Void Dancer: Prone Burial-2022.

Void Dancer:Melodic Death Metal from United States.

Discography:

Void DancerEP2020 
Prone BurialFull-length2022

Members:

Stephen GladeBass
Brandon DuprawDrums
See also: ReEvolution
Zane SmothermonGuitars
See also: ReEvolution
Ilya IgnatovGuitars
Clint GeeVocals

Past Members:

Michael NelsonGuitars
1.The City: Deciduous01:43 
2.Utopian Sprawl03:27 
3.High Tide Theatre04:54 
4.Center Labyrinth04:40 
5.Blood on the Rung03:39 
6.To Sleep Astray05:09 
7.The Unread Palm05:53 
8.Living Wake00:57 
 30:22 

One thought on “Void Dancer: Prone Burial-2022.

  1. Void Dancer – Prone Burial
    By THUS SPOKE on April 20, 2022 MELODIC DEATH METAL, METALCORE, TECHNICAL DEATH METAL.

    Metal as a genre is still relatively young. This means both that the meanings and definitions of sub-genres are constantly evolving, and that musicians are continually combining them in novel ways. Void Dancer‘s debut Prone Burial purports to be melodic death metal, but is actually more a blend of metalcore and tech death. I’m not mad about it, in spite of being misled, because Void Dancer hit upon something. They manage to do on their debut album what many fail to achieve after several: fuse technicality with punchiness. And they do it in an enjoyable, fairly unique way.

    Prone Burial is a little hard to describe stylistically. The closest I can get is it’s somewhat as if August Burns Red made a Burial in the Sky album. This translates to dynamic but concise compositions, enjoyable sparks of fluttery guitar noodling, and bags of headbanging groove. Clint Gee’s vocals are mostly jagged -core screams, with soft, dark Atlantic cleans adding a touch of fragility and a guiding thread through the album. “The City – Deciduous” and “Living Wake” bookend the album, reflecting one another’s melodies and so neatly containing the world of the album through ring composition. These are the kind of ‘intros’ and ‘outros’ that are actually worth including. Zane Smothermon and Ilya Ignatov’s compact guitar solos and instrumental meandering fill songs out with dynamism with natural-feeling transitions that don’t disrupt the flow. Brandon DuPraw’s tight, energetic percussion slides in and out of time signatures, providing a strong, flexible backbone that enhances songs’ fluidity, and grounds them simultaneously. Even the flightiest compositions are satisfyingly solid thanks to Stephen Glade’s assured bass work.

    If it wasn’t already clear, Void Dancer‘s hybrid style really works. These melodies are bloody catchy. The smoky final act of “High Tide Theatre,” and harsh/clean duet refrain of “Blood on the Rung” in particular still owe me rent for living in my head for weeks on end. But the music is more than just memorable, it’s also compelling, which results from the intelligent fusion of complexity with kick. An urgent tremolo is often found leading an angsty halftime beatdown (“Utopian Sprawl,” “The Unread Palm”). Wall-punching hardcore gives way to cavorting tech-death solo (“High Tide Theatre,” “The Unread Palm”). Ambient plucking introduces smooth drum roll-overs (“Center Labyrinth”) and powerfully layered vocals (“Blood on the Rung,” “To Sleep Astray”). This interplay of rhythms makes for irresistible groove, while the mournful, urgent tones of sung and strummed melodies add pathos.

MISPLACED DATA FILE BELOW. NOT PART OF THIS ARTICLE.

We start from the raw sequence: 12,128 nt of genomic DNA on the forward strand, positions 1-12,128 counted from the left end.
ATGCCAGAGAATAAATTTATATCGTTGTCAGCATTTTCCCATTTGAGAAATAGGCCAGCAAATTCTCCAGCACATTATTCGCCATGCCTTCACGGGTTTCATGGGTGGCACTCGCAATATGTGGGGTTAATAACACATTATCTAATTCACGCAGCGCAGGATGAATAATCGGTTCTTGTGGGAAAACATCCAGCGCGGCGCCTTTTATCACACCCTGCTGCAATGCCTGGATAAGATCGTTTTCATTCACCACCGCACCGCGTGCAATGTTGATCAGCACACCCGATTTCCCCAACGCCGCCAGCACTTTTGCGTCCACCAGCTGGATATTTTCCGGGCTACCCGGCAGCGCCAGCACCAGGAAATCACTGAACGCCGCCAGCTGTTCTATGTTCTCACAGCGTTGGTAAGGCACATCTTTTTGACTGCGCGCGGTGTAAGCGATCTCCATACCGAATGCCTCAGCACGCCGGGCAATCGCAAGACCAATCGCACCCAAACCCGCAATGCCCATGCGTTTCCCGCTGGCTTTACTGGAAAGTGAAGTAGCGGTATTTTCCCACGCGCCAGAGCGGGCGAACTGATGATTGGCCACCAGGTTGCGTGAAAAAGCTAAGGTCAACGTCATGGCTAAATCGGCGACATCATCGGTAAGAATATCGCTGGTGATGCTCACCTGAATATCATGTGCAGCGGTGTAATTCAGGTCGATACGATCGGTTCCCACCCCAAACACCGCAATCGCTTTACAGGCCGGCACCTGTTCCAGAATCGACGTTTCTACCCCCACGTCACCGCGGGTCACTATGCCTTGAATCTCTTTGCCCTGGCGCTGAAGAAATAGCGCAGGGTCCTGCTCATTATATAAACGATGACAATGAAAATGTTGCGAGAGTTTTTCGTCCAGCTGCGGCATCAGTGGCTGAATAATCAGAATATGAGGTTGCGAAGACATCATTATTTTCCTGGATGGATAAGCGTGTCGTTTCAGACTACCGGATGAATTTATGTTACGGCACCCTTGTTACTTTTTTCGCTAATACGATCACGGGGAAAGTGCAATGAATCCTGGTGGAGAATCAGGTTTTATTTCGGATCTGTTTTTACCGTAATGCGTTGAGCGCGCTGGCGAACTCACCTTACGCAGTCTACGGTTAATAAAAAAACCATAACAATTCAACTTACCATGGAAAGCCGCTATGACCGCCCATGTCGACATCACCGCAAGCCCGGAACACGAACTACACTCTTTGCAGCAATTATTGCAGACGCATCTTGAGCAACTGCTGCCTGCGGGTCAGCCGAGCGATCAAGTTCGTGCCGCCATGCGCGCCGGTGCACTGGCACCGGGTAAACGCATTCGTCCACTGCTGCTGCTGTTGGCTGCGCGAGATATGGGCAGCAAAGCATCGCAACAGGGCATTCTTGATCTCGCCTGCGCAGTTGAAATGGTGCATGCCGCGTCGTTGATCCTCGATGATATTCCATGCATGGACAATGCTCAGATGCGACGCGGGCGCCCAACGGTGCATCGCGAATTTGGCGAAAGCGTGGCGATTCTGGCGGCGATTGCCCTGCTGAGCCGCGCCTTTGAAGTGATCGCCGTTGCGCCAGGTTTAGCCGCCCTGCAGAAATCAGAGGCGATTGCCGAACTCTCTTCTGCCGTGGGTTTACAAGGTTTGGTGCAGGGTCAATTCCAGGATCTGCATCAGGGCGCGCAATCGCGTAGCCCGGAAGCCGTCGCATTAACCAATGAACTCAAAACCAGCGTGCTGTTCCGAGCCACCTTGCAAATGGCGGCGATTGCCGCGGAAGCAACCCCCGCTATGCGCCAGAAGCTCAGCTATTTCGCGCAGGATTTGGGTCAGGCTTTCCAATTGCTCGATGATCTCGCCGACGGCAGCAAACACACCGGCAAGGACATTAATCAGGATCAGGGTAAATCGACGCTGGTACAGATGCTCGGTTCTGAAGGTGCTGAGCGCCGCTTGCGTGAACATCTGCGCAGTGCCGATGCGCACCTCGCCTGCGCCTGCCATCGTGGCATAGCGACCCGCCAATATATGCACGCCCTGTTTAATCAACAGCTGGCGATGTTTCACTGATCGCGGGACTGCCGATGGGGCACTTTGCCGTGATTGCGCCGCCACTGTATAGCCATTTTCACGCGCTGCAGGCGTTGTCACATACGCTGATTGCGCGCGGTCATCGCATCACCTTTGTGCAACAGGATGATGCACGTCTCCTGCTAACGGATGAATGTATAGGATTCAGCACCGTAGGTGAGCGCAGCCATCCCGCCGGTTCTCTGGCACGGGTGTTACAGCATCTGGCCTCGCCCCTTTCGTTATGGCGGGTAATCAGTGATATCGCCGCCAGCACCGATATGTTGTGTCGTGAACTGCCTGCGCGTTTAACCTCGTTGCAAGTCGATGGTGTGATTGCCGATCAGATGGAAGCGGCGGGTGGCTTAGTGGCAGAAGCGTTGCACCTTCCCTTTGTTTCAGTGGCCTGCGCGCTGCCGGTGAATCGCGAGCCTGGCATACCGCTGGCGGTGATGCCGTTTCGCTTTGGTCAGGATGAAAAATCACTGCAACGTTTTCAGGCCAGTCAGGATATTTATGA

It’s the seeming effortlessness with which Void Dancer pull it off that stands out. Into just over half an hour of material they pack emotion and tenacity through engagingly technical and progressive compositions that are easily digestible in one sitting. It’s not perfect-“High Tide Theatre” and “To Sleep Astray” end on fade-outs that sap their impact a little, and “The Unread Palm” could do with a trim. Mileage may also vary on the cleans which for some could threaten to stray into the saccharine at points. These are very small problems, however, and the overall package is strong enough to bear them unscathed. It just sounds good, and the crisp, modern sound is the hallmark of the fact it was mixed and mastered by Jamie King, who has most notably worked with prog metal legends Between the Buried and Me. Once you know this, you can definitely hear it, and it’s impressive that an underground band has snagged such a significant producer.

    Prone Burial is a true achievement, especially as a debut. It’ll have you banging your head and singing along just as much as it’ll have you making appreciative faces at the stylish riffery. Void Dancer are pulling no punches in their effort to smash into the intersecting scenes of melodic and progressive metal. You probably don’t want to miss this.

    angrymetalguy.com

    Like

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